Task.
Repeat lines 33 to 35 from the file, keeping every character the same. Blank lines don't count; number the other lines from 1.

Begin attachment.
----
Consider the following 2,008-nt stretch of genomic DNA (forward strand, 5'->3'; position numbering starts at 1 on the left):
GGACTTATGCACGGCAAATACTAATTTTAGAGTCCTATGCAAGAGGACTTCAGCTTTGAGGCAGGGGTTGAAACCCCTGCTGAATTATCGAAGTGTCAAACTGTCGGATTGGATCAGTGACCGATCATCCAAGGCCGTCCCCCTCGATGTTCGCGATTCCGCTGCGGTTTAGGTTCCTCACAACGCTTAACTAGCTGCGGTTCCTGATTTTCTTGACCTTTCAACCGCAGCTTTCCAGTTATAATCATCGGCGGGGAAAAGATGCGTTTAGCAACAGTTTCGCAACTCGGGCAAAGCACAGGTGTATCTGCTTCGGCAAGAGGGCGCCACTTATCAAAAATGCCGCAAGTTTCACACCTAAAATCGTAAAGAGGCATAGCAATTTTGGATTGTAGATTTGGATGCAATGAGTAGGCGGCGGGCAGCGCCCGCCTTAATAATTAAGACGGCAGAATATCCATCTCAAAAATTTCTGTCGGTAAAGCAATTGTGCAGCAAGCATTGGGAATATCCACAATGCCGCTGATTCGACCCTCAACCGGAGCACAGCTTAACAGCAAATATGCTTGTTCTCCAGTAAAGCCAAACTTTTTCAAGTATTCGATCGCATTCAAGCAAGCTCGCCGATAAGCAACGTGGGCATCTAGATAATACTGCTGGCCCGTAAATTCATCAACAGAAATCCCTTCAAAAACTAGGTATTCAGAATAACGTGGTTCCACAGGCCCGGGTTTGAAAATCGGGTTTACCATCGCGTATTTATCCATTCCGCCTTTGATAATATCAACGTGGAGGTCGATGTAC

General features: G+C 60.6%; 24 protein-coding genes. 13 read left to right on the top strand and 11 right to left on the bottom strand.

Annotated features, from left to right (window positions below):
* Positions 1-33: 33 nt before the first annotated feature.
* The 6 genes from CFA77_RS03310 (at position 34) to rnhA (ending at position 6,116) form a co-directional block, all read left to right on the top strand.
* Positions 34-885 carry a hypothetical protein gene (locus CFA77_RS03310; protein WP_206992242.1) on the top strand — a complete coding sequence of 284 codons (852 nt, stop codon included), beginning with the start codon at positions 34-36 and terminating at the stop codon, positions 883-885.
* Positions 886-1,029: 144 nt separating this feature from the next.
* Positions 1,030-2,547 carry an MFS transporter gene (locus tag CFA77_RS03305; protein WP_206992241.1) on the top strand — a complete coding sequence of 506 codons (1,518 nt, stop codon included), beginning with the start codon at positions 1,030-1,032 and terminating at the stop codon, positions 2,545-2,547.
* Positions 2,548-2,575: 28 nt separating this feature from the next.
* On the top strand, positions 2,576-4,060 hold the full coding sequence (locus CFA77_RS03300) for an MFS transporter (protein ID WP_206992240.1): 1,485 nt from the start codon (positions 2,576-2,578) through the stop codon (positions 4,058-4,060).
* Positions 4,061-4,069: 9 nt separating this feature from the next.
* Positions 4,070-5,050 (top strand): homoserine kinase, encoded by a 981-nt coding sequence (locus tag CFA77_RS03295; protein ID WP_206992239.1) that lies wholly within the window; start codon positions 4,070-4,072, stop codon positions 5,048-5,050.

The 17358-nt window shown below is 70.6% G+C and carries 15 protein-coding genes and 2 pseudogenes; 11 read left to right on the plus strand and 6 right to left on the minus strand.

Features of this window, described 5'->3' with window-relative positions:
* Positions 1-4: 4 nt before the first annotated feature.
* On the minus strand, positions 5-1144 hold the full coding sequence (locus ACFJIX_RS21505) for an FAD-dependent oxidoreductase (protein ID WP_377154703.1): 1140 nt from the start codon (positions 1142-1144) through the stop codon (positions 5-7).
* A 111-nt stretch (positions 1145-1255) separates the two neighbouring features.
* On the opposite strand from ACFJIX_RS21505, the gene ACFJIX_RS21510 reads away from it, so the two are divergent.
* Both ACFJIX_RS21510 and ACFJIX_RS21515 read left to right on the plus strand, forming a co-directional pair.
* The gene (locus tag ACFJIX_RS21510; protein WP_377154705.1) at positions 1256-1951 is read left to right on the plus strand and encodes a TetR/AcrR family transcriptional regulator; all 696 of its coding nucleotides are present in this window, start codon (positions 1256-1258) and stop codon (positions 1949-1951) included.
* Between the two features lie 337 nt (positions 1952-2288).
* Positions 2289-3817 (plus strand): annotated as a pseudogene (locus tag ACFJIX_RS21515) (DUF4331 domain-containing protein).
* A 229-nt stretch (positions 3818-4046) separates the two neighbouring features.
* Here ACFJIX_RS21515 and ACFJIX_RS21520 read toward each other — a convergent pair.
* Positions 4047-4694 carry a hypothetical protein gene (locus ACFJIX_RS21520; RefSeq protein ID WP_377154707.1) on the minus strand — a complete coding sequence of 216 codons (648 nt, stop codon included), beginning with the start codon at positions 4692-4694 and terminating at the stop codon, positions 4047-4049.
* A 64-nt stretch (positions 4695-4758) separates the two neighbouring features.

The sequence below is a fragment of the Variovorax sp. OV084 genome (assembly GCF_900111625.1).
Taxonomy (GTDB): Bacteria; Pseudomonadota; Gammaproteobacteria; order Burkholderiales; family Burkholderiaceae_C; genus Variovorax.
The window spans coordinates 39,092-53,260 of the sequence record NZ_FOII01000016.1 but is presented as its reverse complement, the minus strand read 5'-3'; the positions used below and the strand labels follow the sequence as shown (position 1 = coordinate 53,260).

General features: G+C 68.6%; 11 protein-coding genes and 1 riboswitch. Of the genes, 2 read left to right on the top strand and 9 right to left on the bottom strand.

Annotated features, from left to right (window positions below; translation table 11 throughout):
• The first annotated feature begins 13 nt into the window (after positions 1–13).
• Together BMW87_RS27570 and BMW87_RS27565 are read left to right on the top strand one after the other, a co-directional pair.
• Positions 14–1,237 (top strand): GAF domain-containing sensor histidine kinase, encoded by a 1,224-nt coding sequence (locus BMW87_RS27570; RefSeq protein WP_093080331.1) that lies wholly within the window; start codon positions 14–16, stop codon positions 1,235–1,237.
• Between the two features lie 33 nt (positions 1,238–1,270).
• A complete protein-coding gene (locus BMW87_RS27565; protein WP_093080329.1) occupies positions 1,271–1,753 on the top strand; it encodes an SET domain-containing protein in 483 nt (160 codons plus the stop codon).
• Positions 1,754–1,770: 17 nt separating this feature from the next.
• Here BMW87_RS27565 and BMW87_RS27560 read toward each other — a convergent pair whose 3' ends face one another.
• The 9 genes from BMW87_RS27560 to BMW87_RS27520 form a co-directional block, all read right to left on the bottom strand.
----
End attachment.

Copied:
• The first annotated feature begins 13 nt into the window (after positions 1–13).
• Together BMW87_RS27570 and BMW87_RS27565 are read left to right on the top strand one after the other, a co-directional pair.
• Positions 14–1,237 (top strand): GAF domain-containing sensor histidine kinase, encoded by a 1,224-nt coding sequence (locus BMW87_RS27570; RefSeq protein WP_093080331.1) that lies wholly within the window; start codon positions 14–16, stop codon positions 1,235–1,237.